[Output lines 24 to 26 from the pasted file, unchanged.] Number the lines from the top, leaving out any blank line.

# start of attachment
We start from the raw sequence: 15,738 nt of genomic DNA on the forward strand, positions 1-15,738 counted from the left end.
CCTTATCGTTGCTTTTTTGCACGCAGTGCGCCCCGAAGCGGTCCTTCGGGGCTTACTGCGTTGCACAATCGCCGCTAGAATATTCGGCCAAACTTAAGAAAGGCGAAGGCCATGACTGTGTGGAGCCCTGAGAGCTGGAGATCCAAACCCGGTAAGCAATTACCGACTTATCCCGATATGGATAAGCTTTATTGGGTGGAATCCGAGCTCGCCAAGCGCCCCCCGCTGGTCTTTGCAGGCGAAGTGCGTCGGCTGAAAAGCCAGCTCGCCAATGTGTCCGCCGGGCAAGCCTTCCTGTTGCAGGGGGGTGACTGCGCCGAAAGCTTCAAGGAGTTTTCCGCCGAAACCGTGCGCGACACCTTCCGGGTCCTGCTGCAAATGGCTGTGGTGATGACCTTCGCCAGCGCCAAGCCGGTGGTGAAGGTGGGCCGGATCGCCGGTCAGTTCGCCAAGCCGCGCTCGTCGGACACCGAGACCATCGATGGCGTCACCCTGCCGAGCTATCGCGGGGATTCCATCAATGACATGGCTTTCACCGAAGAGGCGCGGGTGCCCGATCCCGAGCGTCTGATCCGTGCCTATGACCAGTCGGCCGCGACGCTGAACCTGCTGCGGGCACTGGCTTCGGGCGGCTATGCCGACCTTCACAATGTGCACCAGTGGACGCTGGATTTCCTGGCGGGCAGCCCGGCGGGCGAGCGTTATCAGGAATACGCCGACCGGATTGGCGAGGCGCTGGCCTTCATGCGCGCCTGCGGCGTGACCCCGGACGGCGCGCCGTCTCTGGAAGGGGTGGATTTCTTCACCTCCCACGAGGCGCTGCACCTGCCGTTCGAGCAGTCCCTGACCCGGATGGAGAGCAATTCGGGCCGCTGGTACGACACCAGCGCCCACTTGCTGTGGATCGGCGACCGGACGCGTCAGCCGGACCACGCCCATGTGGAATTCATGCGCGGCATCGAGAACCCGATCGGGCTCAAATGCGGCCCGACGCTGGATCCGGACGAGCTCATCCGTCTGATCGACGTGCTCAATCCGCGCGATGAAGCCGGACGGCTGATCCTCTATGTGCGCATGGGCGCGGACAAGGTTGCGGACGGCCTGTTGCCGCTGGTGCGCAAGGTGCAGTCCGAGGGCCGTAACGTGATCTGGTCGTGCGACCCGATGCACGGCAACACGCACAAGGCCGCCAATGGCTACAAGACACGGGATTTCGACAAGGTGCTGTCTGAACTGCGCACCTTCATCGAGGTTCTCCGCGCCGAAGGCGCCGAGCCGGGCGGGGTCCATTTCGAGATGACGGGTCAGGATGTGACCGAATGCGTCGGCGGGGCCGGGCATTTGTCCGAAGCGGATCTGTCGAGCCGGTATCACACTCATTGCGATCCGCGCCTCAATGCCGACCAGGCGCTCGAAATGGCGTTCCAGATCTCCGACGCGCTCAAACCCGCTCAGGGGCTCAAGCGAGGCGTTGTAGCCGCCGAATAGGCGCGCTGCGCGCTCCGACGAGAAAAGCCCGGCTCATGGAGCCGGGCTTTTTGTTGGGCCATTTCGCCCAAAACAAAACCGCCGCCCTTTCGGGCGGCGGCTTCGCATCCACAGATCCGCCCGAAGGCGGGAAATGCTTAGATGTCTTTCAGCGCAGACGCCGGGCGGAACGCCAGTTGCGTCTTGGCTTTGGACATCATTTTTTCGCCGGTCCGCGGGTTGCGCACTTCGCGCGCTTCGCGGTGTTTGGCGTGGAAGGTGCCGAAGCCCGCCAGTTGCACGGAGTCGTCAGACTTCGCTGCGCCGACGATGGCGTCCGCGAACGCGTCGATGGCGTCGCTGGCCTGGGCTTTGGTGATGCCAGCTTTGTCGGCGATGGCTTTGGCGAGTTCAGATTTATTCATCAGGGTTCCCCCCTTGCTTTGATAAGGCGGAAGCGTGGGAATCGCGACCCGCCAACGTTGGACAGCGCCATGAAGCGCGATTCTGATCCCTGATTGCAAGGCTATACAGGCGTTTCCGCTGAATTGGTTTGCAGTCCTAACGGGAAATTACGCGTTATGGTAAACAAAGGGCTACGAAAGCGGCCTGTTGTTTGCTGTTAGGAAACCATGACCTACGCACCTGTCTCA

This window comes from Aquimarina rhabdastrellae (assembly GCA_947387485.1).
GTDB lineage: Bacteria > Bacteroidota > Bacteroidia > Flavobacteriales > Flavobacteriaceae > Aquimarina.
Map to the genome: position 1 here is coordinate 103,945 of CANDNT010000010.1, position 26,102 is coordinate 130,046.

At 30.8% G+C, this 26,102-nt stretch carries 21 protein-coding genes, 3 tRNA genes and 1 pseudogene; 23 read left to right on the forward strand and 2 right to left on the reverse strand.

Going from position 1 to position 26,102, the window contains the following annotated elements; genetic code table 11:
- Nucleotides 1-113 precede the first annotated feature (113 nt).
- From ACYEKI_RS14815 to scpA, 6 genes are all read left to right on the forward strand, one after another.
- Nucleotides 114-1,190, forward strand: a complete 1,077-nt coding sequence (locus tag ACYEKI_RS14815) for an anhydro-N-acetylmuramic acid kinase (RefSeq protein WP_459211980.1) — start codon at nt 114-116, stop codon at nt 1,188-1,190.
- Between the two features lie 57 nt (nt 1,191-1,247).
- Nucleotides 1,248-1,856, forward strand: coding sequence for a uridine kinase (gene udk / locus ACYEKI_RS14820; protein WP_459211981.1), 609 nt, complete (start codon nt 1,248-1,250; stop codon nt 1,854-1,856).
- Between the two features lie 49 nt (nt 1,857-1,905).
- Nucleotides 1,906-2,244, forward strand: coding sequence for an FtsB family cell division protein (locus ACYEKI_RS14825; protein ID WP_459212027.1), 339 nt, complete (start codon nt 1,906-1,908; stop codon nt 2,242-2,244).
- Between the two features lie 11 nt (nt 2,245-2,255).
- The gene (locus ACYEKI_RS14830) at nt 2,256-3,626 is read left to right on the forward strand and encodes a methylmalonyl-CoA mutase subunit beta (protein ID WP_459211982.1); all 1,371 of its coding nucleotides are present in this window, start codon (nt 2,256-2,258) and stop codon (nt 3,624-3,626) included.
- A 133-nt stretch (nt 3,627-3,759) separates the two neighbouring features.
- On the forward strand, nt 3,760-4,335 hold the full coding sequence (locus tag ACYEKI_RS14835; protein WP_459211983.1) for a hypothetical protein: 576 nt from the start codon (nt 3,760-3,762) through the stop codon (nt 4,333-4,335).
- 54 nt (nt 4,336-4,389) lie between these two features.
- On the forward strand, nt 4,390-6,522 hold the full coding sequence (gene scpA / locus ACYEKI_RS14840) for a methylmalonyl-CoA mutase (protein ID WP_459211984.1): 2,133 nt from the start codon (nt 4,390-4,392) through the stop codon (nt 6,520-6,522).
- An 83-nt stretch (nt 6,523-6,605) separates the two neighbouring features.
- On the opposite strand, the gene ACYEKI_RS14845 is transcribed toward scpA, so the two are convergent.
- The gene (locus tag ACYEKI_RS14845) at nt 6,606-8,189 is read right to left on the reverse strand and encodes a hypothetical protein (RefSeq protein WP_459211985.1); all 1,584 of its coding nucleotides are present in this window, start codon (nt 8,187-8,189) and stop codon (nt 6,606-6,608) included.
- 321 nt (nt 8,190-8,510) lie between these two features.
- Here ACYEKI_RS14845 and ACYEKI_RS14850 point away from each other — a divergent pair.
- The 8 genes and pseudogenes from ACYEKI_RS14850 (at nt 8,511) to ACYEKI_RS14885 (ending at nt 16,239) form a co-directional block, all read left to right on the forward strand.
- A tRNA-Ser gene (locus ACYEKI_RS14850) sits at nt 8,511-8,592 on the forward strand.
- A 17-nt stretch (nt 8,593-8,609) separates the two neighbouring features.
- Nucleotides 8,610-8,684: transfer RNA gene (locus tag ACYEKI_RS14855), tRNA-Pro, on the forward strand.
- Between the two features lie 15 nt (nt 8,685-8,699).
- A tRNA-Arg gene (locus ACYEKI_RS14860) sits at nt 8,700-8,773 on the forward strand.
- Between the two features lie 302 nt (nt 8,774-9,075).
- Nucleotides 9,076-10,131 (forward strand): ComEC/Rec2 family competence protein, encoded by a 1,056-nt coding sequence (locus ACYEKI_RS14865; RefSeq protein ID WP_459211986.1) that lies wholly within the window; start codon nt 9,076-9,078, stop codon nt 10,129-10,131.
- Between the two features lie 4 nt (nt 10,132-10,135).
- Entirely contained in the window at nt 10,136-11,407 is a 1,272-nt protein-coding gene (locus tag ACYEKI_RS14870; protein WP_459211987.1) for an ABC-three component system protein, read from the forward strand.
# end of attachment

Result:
- 321 nt (nt 8,190-8,510) lie between these two features.
- Here ACYEKI_RS14845 and ACYEKI_RS14850 point away from each other — a divergent pair.
- The 8 genes and pseudogenes from ACYEKI_RS14850 (at nt 8,511) to ACYEKI_RS14885 (ending at nt 16,239) form a co-directional block, all read left to right on the forward strand.